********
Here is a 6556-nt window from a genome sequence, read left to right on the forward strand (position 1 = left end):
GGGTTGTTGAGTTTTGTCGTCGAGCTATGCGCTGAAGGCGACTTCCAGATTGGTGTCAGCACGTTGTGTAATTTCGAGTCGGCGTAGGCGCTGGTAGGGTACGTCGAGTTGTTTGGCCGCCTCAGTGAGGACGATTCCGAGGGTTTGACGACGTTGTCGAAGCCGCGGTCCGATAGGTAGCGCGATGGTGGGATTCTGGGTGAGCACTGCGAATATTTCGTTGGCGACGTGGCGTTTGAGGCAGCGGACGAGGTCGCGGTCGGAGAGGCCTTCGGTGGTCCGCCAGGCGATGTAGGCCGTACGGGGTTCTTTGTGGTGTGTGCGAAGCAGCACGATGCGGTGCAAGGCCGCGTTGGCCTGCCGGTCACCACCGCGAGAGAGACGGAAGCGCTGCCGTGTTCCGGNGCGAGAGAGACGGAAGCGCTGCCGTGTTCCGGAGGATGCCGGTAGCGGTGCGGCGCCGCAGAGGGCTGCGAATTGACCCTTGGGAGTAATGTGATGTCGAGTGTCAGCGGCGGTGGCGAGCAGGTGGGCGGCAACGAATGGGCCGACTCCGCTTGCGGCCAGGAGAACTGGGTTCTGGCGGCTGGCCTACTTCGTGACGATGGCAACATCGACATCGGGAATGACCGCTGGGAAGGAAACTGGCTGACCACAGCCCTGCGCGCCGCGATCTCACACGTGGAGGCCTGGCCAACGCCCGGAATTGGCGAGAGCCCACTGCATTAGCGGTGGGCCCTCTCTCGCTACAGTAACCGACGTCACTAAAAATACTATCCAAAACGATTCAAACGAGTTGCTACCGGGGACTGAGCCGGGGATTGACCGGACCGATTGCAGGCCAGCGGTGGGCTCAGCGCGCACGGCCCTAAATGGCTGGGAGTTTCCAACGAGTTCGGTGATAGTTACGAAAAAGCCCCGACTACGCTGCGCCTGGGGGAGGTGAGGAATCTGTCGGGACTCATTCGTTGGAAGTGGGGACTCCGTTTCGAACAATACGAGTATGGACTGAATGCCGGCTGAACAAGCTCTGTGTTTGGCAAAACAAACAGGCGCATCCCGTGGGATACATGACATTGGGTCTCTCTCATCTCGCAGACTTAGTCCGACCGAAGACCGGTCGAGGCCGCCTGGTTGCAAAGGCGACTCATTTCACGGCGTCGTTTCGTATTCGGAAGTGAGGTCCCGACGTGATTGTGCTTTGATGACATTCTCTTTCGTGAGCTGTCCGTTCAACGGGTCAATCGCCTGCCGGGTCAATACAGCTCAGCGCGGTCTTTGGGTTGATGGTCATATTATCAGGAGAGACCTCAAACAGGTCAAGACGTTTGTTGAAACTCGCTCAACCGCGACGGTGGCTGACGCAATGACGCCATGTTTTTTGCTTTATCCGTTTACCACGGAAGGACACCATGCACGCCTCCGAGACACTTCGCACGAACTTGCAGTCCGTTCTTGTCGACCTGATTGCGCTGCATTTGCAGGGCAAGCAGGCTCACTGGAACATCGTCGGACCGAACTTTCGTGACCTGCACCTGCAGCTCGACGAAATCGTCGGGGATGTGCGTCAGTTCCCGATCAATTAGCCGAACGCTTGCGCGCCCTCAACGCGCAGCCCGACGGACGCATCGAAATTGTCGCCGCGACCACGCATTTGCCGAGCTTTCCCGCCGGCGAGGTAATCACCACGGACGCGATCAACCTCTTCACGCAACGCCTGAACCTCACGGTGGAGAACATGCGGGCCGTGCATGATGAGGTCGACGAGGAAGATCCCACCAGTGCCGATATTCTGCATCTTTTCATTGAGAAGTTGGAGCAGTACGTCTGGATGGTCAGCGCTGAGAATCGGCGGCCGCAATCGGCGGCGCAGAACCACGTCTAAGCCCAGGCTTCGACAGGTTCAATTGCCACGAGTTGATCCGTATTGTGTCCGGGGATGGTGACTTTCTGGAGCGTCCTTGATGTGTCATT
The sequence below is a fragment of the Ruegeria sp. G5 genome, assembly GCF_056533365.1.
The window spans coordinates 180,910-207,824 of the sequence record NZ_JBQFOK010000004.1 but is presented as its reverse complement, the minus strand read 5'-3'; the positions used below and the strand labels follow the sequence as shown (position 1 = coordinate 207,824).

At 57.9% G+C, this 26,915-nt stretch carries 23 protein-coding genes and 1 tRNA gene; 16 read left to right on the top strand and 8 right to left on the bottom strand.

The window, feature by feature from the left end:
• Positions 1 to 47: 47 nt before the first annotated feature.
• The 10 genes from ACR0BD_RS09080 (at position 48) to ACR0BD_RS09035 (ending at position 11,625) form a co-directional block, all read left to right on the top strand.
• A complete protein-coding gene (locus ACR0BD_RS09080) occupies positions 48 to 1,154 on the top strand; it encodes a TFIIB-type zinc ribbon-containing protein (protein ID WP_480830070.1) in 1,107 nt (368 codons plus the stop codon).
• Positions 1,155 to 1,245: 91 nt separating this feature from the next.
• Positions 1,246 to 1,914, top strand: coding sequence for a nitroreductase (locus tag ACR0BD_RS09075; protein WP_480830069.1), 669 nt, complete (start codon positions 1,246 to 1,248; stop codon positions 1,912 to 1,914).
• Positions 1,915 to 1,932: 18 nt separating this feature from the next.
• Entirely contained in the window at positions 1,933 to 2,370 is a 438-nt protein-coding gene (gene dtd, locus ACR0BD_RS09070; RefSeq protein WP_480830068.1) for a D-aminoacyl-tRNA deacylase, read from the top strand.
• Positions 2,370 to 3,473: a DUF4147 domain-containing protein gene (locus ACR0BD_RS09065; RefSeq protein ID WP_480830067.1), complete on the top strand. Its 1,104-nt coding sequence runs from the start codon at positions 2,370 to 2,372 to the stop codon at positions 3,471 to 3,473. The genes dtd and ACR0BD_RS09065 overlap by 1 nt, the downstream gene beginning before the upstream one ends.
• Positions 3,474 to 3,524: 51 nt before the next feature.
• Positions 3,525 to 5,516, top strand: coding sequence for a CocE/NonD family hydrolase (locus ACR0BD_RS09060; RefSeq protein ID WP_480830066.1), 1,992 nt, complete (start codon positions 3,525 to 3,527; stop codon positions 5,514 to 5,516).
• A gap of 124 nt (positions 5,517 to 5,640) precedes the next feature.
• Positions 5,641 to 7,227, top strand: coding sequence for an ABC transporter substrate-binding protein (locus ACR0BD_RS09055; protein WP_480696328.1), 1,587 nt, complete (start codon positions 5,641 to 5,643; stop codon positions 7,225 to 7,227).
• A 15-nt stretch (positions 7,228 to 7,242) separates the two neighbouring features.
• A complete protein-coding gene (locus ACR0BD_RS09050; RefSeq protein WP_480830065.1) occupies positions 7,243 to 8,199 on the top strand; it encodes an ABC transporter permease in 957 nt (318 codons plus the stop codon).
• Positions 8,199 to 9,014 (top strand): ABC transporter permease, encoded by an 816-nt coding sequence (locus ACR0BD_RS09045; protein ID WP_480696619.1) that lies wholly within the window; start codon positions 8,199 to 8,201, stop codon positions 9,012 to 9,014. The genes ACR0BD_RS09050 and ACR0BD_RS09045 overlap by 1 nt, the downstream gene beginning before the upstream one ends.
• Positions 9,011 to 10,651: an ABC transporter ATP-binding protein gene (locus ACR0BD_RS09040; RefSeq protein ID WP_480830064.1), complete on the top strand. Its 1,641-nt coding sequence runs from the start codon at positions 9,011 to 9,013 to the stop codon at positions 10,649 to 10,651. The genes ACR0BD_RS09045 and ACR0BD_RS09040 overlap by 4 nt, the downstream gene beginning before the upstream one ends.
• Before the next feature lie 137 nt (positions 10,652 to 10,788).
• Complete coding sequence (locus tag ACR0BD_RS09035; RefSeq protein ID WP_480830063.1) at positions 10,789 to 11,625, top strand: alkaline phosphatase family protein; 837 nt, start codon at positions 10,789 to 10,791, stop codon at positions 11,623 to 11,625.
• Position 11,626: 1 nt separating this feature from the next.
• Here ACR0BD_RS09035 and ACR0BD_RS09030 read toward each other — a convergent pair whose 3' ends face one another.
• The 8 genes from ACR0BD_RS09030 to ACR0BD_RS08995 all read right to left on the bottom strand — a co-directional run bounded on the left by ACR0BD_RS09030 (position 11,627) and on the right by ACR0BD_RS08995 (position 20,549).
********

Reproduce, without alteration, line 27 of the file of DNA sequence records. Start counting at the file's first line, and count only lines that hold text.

• The 8 genes from ACR0BD_RS09030 to ACR0BD_RS08995 all read right to left on the bottom strand — a co-directional run bounded on the left by ACR0BD_RS09030 (position 11,627) and on the right by ACR0BD_RS08995 (position 20,549).